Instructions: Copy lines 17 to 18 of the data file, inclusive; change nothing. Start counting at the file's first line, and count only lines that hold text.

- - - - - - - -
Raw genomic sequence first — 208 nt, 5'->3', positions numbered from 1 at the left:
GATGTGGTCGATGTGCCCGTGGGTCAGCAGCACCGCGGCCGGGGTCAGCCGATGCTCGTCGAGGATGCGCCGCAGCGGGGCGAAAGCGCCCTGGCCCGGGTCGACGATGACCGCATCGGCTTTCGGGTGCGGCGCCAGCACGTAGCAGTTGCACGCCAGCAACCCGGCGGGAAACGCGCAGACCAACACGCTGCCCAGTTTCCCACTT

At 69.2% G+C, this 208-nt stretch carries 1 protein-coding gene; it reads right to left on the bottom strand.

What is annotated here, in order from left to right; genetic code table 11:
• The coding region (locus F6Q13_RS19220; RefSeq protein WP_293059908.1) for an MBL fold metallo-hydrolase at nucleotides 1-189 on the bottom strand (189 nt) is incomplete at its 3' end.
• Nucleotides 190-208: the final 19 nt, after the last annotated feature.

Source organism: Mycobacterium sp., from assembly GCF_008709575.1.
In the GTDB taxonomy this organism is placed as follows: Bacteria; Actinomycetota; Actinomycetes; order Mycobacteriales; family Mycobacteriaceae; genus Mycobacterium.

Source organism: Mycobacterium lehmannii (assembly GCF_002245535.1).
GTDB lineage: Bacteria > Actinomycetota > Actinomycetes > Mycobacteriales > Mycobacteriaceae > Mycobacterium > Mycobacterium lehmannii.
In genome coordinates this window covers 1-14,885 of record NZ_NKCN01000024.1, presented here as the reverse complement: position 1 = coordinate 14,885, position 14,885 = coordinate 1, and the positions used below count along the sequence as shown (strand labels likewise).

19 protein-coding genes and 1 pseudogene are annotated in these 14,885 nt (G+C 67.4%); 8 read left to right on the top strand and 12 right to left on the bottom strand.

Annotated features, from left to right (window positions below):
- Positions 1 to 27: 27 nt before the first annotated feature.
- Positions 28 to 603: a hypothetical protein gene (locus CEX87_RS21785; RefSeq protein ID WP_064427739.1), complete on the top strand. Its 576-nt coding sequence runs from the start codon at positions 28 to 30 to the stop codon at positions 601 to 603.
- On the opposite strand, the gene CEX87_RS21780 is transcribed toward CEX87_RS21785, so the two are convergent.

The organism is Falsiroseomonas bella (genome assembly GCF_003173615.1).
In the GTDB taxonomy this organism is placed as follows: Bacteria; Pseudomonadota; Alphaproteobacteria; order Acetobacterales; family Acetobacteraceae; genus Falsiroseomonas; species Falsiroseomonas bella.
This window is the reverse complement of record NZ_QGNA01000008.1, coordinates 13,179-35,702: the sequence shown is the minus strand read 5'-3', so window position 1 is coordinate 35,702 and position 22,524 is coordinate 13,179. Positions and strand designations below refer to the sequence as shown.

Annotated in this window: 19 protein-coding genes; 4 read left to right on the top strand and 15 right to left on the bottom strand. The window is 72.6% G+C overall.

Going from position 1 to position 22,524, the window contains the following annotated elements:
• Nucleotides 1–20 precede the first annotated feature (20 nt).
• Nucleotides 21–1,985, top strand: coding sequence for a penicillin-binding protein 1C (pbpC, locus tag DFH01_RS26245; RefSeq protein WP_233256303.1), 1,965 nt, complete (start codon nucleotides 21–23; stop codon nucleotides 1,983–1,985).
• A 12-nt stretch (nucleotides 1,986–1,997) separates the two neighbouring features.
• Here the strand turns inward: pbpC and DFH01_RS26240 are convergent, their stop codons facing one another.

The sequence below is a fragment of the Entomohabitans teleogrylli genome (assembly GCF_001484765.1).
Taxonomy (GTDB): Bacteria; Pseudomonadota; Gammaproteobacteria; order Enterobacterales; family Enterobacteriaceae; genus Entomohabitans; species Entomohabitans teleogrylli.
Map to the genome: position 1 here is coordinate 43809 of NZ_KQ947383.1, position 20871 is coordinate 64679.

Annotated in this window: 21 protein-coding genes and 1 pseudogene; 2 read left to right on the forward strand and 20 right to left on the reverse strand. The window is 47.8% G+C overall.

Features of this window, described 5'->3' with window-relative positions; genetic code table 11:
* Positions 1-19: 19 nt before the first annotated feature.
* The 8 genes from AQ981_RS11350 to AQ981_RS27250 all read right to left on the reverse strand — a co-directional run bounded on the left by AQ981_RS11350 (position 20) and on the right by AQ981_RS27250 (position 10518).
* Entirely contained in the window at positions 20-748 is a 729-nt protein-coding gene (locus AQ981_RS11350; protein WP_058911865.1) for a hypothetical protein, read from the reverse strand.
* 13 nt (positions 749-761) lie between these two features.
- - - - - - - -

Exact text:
The organism is Falsiroseomonas bella (genome assembly GCF_003173615.1).
In the GTDB taxonomy this organism is placed as follows: Bacteria; Pseudomonadota; Alphaproteobacteria; order Acetobacterales; family Acetobacteraceae; genus Falsiroseomonas; species Falsiroseomonas bella.